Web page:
Camden Yards Looked Familiar

By HOWARD BERGER

TORONTO (Sep. 17) – It was deja vu in Baltimore Tuesday night.

I can close my eyes and still recall the privilege of being at SkyDome (now Rogers Centre) working for The FAN-590 when the Toronto Blue Jays clinched American League East Division titles in 1989 (vs. Baltimore), 1991 (vs. California) and 1992 (vs. Detroit). It was early in the SkyDome era – the stadium opened for baseball on June 5, 1989 – and you couldn’t find a ticket with a compass. When Baltimore clinched the A.L. East at Camden Yards against the Blue Jays Tuesday night, it re-kindled memories of a time in my radio career before I began covering hockey and the Toronto Maple Leafs. The SkyDome stood for victory in its early years – Blue Jays making the playoffs in four of five seasons (1990 the lone exception) after the ballpark became their home.

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THE DAY AFTER THE BLUE JAYS LAST CLINCHED A PLAYOFF SPOT AT ROGERS CENTRE.

The Orioles rampaged to the East Division title this year – leading second-place Toronto by 13½ games after clinching. Though the Jays remain mathematically alive by a razor’s edge in the American League Wild Card race, the club long ago (and wisely) began auditioning for next season – deploying youthful players in the field and on the mound.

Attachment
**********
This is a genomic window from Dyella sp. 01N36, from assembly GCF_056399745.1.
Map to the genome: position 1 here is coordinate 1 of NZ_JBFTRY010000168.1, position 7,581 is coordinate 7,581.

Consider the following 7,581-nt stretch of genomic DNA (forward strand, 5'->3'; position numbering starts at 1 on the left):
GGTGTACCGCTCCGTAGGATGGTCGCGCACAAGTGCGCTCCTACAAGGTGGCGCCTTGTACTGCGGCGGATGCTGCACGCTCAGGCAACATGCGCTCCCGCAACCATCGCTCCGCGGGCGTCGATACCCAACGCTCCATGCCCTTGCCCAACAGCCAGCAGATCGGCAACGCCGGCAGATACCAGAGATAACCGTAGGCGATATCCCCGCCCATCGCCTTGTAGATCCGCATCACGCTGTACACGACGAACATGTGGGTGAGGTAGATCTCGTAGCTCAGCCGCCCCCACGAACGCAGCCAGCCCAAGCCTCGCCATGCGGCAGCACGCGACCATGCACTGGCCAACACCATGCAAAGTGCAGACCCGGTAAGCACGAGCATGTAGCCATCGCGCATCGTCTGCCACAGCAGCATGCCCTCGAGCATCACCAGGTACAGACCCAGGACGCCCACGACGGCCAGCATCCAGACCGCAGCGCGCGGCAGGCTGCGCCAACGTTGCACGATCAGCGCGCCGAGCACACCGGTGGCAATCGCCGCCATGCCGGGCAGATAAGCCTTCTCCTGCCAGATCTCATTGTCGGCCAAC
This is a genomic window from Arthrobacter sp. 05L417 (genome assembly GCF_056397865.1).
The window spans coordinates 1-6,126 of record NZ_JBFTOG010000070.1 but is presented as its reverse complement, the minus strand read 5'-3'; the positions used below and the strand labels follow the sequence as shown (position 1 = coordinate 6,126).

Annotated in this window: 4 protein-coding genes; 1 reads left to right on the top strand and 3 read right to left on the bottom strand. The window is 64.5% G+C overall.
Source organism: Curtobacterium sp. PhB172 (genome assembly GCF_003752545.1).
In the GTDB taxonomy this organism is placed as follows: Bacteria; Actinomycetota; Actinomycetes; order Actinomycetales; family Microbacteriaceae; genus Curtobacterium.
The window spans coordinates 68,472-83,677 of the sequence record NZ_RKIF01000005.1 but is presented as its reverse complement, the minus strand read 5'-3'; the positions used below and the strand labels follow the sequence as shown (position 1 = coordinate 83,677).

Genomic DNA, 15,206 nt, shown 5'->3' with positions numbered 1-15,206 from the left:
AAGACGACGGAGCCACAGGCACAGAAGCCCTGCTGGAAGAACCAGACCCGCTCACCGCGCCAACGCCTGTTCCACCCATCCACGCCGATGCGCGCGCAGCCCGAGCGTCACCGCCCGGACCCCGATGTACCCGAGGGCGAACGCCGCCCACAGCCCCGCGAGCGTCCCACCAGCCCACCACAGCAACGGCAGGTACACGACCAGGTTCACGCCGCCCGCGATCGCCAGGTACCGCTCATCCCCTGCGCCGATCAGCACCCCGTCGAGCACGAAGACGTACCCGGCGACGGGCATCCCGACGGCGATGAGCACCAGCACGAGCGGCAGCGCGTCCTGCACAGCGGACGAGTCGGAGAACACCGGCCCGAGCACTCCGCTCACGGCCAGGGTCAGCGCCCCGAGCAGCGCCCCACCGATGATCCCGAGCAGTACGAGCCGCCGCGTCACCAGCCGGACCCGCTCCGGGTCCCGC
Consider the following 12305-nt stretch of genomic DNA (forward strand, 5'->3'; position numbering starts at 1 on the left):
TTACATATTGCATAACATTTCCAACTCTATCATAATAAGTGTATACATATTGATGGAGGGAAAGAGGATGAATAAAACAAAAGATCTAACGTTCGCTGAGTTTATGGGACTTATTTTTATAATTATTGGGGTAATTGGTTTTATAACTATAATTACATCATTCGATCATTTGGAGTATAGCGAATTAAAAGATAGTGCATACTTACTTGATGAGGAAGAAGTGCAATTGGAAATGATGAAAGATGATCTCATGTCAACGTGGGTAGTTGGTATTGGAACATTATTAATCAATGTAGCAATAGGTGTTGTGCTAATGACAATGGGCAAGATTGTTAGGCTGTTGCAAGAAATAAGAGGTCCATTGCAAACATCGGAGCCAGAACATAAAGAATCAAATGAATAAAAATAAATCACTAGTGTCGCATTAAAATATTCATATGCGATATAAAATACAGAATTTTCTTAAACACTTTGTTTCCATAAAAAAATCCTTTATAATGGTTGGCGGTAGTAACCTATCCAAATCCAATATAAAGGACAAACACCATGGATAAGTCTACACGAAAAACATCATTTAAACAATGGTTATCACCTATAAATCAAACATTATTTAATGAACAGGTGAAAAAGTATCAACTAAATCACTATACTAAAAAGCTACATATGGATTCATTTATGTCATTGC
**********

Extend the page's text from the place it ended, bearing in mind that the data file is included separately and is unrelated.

Kudos to Sportsnet for a good job and a classy job of staying with the telecast after Baltimore won the Division. It would have been easy for Buck Martinez to wrap it up quickly and throw to Ken Reid and Evanka Osmak in the Connected studio. You may think that Sportsnet had an obligation to show the Orioles’ victory romp but there are teams in the U.S. that would do otherwise. When the Blue Jays clinched the 1993 American League East title at old County Stadium in Milwaukee, the Brewers’ local telecast faded to black before the visitors could clear the dugout. Sportsnet did very well for its audience.

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SPORTSNET STAYED WITH THE TELECAST IN BALTIMORE AFTER THE ORIOLES CLINCHED THE AMERICAN LEAGUE EAST AGAINST THE BLUE JAYS TUESDAY NIGHT. MANAGER BUCK SHOWALTER (BOTTOM-RIGHT) STOOD IN THE DUGOUT AND ALLOWED HIS PLAYERS TO CELEBRATE. IT WAS A LONG TIME AGO – 1996 – THAT HALL-OF-FAMER JOE TORRE REPLACED SHOWALTER AS MANAGER OF THE NEW YORK YANKEES AND GUIDED THE CLUB TO FOUR WORLD SERIES TITLES IN THE NEXT FIVE YEARS. SPORTSNET IMAGES

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As you are aware, this is no halcyon era in Toronto professional sport. The Maple Leafs already own the longest current Stanley Cup drought. And, if the Kansas City Royals make the playoffs for the first time since their World Series year of 1985, the Blue Jays will have, to themselves, the longest current playoff famine in the Major Leagues – 20 seasons (and 21 years; the 1994 playoffs were canceled by labor strife).

For some warm memories, Blue Jays fans, here’s a look at newspaper images from my 1992 scrapbook when the club last clinched a Division title at SkyDome (en route to its first World Series championship):

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